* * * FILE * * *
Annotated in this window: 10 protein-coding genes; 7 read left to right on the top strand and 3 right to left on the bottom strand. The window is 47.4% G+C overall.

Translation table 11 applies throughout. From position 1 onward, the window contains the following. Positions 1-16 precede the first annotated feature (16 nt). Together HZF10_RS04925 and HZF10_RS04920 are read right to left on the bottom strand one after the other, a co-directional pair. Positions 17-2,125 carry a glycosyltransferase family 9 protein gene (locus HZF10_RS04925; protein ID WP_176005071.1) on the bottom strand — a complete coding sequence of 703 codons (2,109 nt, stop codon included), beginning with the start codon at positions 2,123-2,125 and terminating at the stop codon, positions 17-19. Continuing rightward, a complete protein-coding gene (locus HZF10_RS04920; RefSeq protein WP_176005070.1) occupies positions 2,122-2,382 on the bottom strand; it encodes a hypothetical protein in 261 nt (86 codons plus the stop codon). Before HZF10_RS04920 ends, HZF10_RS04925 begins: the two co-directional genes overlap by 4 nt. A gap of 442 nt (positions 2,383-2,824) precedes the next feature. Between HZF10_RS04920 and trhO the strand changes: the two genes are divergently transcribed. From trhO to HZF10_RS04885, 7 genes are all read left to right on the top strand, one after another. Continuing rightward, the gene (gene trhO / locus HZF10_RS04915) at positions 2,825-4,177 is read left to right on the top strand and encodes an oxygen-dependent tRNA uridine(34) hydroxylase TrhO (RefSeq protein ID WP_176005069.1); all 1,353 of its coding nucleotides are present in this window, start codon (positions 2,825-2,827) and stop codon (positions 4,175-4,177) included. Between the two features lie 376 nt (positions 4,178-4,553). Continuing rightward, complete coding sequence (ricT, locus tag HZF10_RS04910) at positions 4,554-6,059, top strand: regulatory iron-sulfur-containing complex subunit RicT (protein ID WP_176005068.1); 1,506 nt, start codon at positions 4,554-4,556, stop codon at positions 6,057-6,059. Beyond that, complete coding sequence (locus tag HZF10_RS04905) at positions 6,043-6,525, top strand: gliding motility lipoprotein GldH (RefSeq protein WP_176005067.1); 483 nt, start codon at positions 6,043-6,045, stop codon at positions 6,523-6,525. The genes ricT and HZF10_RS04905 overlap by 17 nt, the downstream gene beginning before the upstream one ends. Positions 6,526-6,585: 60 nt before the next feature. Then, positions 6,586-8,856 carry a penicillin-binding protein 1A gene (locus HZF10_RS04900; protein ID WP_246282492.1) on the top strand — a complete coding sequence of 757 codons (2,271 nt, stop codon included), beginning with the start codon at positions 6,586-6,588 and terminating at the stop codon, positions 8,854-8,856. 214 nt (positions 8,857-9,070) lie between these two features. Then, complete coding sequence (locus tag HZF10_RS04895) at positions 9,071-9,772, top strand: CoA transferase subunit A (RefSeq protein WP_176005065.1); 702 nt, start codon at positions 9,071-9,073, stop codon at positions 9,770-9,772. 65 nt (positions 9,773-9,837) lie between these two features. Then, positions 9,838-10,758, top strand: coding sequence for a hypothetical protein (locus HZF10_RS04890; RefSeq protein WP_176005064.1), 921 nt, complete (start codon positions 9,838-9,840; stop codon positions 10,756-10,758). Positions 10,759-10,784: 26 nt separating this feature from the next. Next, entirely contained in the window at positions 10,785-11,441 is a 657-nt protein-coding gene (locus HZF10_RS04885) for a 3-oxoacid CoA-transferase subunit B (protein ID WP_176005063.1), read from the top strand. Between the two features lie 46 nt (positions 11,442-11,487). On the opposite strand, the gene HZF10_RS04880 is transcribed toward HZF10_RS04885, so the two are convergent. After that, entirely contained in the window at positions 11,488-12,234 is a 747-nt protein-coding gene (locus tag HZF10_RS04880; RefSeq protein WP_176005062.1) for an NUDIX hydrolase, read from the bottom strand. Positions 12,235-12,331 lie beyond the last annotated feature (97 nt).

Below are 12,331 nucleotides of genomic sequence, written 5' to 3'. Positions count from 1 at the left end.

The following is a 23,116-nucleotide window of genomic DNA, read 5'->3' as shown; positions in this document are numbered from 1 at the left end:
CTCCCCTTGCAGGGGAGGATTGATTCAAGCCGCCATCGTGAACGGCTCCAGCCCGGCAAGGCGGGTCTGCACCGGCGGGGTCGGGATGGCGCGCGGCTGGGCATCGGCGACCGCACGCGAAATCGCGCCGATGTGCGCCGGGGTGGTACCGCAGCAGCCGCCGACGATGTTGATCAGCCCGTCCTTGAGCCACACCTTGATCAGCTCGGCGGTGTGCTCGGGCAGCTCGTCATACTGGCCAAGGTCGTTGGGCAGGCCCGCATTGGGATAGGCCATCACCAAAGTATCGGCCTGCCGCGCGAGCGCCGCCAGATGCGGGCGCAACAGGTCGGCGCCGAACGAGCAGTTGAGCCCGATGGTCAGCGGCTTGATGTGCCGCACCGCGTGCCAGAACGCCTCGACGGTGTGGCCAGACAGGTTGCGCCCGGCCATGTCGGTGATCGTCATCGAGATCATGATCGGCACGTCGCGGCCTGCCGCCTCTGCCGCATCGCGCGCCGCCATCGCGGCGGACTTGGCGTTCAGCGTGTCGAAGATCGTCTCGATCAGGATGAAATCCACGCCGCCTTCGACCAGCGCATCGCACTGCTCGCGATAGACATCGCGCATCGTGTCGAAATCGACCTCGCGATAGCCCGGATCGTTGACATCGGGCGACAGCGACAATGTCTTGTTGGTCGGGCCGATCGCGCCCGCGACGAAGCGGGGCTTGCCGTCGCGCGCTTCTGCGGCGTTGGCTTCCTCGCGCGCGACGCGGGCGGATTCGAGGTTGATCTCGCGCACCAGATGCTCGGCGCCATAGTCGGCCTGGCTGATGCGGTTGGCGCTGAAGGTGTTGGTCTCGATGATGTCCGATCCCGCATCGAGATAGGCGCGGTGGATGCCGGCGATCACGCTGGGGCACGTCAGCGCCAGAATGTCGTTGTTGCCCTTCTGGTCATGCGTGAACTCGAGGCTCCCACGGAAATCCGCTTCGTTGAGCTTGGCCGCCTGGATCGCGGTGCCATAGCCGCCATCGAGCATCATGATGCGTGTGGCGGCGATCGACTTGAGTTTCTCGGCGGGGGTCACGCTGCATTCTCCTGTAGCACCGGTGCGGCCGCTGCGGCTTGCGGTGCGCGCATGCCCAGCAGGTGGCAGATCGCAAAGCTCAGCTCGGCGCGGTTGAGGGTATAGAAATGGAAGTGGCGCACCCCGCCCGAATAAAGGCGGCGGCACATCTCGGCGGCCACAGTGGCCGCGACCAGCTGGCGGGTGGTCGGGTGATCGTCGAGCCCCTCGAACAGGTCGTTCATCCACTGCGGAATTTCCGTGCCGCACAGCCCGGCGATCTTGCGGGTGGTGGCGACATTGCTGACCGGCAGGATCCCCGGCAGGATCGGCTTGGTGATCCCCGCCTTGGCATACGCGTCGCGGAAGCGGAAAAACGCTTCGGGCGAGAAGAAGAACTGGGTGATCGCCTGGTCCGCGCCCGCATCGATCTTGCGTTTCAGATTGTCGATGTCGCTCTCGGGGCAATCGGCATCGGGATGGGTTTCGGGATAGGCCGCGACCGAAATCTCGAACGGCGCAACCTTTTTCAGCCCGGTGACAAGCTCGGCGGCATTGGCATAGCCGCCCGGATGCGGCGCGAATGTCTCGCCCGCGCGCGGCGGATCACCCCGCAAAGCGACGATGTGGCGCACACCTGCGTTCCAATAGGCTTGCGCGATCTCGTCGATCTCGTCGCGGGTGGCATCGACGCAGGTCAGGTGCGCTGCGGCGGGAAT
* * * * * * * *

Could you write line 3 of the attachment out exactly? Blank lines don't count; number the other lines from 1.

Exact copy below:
Below are 12,331 nucleotides of genomic sequence, written 5' to 3'. Positions count from 1 at the left end.